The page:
Gambling 101

Gambling involves placing something of value at risk on a random event for the chance to win. Whether it’s money, material goods or services, such as hotel rooms and free cocktails, gambling involves the risk of losing what is being staked. The gambler must be able to control their emotions and rationalize the risk.

Historically, gambling has been considered immoral and illegal. However, the understanding of gambling has undergone a significant change. For example, pathological gambling is now recognized as a psychological problem and, like substance abuse, has been classified in the Diagnostic and Statistical Manual of Mental Disorders (called DSM) published by the American Psychiatric Association.

The majority of gambling occurs at casinos, but it can also happen at gas stations, church halls and sporting events. Many governments regulate gambling through laws and regulations that establish legal definitions, limits, restrictions and requirements.

Gambling often happens when people are experiencing feelings of boredom or loneliness and need a way to self-soothe unpleasant emotions, relieve stress and/or socialize. Other healthier ways to relieve unpleasant feelings include exercise, spending time with friends who don’t gamble, reading, taking up new hobbies or volunteering.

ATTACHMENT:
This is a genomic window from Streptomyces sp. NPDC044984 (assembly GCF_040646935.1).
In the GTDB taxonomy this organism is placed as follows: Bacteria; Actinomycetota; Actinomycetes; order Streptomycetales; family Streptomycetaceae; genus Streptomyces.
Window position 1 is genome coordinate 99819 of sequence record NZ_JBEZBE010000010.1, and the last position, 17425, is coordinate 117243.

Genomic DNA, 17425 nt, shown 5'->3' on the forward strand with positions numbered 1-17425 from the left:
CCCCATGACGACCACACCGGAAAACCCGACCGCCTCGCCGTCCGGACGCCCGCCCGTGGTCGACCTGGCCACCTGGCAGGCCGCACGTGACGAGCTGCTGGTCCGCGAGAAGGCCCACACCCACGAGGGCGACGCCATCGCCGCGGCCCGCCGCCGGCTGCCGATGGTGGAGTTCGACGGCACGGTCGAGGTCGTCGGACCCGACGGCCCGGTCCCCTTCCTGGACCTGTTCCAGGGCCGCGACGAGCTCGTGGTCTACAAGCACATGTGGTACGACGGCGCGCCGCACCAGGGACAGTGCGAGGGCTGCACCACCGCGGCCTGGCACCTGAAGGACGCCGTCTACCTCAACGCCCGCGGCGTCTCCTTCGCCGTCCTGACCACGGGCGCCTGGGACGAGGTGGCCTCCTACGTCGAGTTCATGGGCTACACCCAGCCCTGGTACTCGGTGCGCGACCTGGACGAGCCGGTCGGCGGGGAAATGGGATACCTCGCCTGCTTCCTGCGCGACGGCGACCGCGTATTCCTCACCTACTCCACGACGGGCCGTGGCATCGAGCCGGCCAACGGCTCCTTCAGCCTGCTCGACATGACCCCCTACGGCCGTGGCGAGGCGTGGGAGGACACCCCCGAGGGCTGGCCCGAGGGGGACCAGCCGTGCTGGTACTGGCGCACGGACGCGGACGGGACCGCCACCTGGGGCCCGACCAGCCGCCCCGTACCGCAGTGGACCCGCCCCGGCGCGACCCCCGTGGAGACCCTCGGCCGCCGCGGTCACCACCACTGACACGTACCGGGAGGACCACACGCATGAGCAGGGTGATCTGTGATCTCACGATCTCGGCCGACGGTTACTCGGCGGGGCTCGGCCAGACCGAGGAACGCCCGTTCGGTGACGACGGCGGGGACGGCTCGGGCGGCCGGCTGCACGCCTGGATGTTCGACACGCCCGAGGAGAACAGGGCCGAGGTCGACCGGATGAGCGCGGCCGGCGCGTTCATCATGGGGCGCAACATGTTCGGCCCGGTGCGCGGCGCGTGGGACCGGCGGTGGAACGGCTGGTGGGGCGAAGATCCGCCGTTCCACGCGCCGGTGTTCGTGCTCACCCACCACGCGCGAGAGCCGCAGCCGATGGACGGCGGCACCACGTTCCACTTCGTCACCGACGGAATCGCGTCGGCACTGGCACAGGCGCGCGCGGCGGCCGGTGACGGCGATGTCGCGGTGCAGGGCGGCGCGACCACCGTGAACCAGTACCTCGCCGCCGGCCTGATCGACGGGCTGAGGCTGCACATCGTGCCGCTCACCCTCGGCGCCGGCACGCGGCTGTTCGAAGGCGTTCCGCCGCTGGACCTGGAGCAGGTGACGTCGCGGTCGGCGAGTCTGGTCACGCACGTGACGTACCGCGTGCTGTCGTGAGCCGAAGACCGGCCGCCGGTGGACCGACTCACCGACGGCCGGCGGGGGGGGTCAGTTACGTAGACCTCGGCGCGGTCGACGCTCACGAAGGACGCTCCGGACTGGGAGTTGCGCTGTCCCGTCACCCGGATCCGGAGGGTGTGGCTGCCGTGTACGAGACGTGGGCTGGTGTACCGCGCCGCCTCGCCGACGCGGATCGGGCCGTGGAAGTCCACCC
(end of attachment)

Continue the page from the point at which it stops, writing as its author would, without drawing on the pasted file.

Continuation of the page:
If you are concerned that a family member has a gambling problem, seek help and support. Reach out to others with similar problems and consider a peer support program like Gamblers Anonymous. It’s important to set boundaries in managing money and prevent impulsive spending by getting rid of credit cards, having someone else manage them, closing online betting accounts and keeping only a small amount of cash with you. Never chase your losses – thinking you are due for a big win and can recoup lost money by increasing your wagers is known as the gambler’s fallacy.